• Self-esteem build-up/motivational speaking training.
  • Media/ad designs.
  • Youth Envision advocates developed and practiced their advocacy skills by providing informational presentations to groups in San Francisco, Watsonville, Sacramento, Milwaukee, Oakland, and Marin County. At the Sacramento Ministerial Convergence, Youth Envision advocates spoke before thousands of people attending the conference about food security and anti-tobacco food subsidiary products.

    Most of the advocates thought that the skills they learned in the project would help them in the future:

    • “I plan to become very involved in policy and advocacy so most of the skills I’ve acquired are and will be beneficial to me in the future.” 
    • “I will use the skills I acquired to better present myself in future projects.” 
    • “I will use what I learned in help my community become a better, healthier place.” 

    The causes of food insecurity include supermarket flight from inner cities, transportation barriers, inundating inner cities with fast food chains and food that is high in salt, sugar, and fat. Food insecurity contributes to growing rates of diabetes and obesity – health concerns that rank high in inner city communities like Bayview.

    Bolen, E. and Hecht, K. (2003, January). Neighborhood Groceries: New Access to Healthy Food in Low Income Communities. 

    Problem Being Addressed:

    Compared with more affluent neighborhoods, Bayview Hunters Point residents have limited access to high quality, fresh food, many have fewer options in the variety of foods that are available and, when groceries are available, pay much higher prices. The more than 30,000 residents of predominantly low-income Bayview Hunters Point (BVHP) lack access to culturally appropriate, affordable, and healthy food – the definition of food insecurity. The two closest grocery stores or supermarkets are an hour’s bus ride requiring three transfers. As in other inner-city neighborhoods that lack better alternatives, many BVHP residents are forced to rely on corner stores as their main food resource. Corner stores tend to carry alcohol, cigarettes, and non-perishable packaged and convenience foods of poor nutritional value. When fresh produce, dairy, and meat are available, they tend to cost consumers far more than if they purchased the same products in a supermarket. Lacking access to high quality food and fresh produce contributes to increasing rates of chronic diseases and obesity.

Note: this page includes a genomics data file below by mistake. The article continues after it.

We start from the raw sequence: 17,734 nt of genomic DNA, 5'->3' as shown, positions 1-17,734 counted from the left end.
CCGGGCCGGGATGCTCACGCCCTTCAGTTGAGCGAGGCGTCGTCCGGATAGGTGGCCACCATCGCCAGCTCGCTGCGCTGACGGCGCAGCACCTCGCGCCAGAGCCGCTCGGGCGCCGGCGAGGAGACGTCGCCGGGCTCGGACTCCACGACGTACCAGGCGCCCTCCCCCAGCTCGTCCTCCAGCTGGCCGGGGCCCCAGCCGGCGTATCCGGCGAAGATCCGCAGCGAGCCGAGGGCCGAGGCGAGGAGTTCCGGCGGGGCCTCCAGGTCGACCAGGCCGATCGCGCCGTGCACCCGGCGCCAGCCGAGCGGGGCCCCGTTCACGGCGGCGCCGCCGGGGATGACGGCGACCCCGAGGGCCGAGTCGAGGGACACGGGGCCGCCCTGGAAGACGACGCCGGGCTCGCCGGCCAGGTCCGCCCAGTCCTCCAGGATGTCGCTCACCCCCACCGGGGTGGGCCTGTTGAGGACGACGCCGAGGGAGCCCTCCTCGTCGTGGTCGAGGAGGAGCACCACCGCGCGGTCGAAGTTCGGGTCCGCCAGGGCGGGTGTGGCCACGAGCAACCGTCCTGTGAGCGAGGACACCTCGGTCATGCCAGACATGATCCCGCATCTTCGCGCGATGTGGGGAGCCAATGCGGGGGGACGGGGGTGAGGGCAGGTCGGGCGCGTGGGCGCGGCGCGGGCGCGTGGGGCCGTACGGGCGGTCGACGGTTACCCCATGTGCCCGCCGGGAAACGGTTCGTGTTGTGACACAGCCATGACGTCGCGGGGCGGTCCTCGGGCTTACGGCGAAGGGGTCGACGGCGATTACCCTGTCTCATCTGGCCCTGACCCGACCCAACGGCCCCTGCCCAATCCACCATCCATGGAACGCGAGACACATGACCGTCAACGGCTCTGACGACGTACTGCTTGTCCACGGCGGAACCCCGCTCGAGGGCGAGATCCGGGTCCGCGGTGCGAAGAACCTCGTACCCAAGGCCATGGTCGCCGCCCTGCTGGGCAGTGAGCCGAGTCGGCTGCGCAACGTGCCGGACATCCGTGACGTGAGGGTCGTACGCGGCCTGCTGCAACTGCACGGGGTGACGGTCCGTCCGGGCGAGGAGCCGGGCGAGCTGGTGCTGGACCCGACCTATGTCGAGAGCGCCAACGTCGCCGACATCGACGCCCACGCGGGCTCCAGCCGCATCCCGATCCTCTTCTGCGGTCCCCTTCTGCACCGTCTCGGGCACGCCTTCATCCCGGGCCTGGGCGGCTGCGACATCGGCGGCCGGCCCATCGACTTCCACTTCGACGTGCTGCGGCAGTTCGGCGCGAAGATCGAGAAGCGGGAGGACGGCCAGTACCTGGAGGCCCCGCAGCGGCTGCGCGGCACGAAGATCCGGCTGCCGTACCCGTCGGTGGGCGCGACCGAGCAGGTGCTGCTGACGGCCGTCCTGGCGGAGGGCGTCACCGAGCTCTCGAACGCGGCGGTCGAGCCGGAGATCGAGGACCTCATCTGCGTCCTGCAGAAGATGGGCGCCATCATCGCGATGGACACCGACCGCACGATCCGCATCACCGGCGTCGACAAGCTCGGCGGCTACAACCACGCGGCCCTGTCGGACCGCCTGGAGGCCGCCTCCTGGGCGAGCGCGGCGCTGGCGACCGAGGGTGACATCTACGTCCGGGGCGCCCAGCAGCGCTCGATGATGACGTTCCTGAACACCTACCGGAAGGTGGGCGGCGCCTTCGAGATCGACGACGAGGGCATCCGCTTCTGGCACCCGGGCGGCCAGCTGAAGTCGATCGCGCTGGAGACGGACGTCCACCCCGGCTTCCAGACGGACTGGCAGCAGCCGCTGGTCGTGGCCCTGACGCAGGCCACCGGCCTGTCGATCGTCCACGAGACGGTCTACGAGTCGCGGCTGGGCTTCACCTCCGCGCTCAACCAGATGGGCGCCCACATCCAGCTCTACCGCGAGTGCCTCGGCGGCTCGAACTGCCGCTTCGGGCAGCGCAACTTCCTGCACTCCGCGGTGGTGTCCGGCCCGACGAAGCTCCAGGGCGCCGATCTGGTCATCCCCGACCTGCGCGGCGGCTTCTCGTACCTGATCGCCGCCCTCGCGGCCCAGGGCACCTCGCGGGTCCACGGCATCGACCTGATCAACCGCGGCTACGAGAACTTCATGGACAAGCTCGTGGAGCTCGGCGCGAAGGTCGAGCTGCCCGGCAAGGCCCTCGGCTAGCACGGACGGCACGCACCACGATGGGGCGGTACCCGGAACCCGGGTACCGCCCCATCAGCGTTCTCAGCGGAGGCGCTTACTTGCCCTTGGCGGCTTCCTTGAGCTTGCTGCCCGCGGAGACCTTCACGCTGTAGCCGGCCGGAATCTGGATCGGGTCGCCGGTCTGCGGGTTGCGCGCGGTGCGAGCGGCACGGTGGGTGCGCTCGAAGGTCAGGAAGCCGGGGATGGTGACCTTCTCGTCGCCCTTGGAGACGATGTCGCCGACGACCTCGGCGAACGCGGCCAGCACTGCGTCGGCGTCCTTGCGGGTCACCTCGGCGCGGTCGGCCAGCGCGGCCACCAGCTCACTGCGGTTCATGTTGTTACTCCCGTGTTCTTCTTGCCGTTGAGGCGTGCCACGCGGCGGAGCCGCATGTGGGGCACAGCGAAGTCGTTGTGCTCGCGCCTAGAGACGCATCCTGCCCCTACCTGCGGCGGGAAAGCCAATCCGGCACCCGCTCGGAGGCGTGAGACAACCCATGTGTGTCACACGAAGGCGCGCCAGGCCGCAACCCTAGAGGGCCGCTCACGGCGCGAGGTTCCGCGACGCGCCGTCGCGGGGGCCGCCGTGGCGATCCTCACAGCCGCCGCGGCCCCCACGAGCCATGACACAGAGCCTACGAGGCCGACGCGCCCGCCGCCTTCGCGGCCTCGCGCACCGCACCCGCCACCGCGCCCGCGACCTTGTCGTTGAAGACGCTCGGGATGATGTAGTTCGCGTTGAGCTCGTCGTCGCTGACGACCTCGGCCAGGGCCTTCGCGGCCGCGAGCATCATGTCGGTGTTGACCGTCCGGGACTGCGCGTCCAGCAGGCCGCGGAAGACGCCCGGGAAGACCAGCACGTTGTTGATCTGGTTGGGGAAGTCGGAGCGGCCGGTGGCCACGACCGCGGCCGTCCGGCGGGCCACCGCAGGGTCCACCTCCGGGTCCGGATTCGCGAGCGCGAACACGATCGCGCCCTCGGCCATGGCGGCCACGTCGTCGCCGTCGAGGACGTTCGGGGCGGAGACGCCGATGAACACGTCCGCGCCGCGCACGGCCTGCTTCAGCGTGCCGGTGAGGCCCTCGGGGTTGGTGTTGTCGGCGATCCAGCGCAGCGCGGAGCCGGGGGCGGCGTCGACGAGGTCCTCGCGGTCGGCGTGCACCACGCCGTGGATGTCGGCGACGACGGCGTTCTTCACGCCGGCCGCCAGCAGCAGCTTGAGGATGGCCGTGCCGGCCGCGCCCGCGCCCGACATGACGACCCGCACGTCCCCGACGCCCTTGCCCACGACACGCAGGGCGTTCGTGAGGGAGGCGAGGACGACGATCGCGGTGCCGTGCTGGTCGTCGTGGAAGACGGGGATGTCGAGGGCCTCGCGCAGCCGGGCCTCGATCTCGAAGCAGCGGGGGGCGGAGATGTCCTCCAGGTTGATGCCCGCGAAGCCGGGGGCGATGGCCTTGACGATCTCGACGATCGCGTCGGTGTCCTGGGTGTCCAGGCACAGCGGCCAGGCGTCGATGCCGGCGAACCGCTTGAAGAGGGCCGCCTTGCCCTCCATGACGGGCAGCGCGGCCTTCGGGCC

While large tobacco corporations make the majority of their money selling tobacco products by aggressively targeting communities of color and low-income communities like BVHP, over the past 30 years some have diversified their holdings to include food products. Philip Morris/Altria, the largest of the tobacco companies, makes billions in worldwide revenues from the sale of their food subsidiary products from Kraft and Nabisco – found in 99% of American households and in more than 140 countries under 61 brands. Many Kraft/Nabisco products are targeted toward children and contain genetically engineered ingredients not yet approved for human consumption. Most recently, Kraft has been sued because their popular Oreo cookies contain trans fat, which has been linked to high cholesterol and heart disease. The lawsuit would ban the sale of Oreo cookies to children in California. In fact, Kraft/Nabisco are the second largest corporate food producers in the world and are major players in a corporate led food system that contributes to food insecurity worldwide.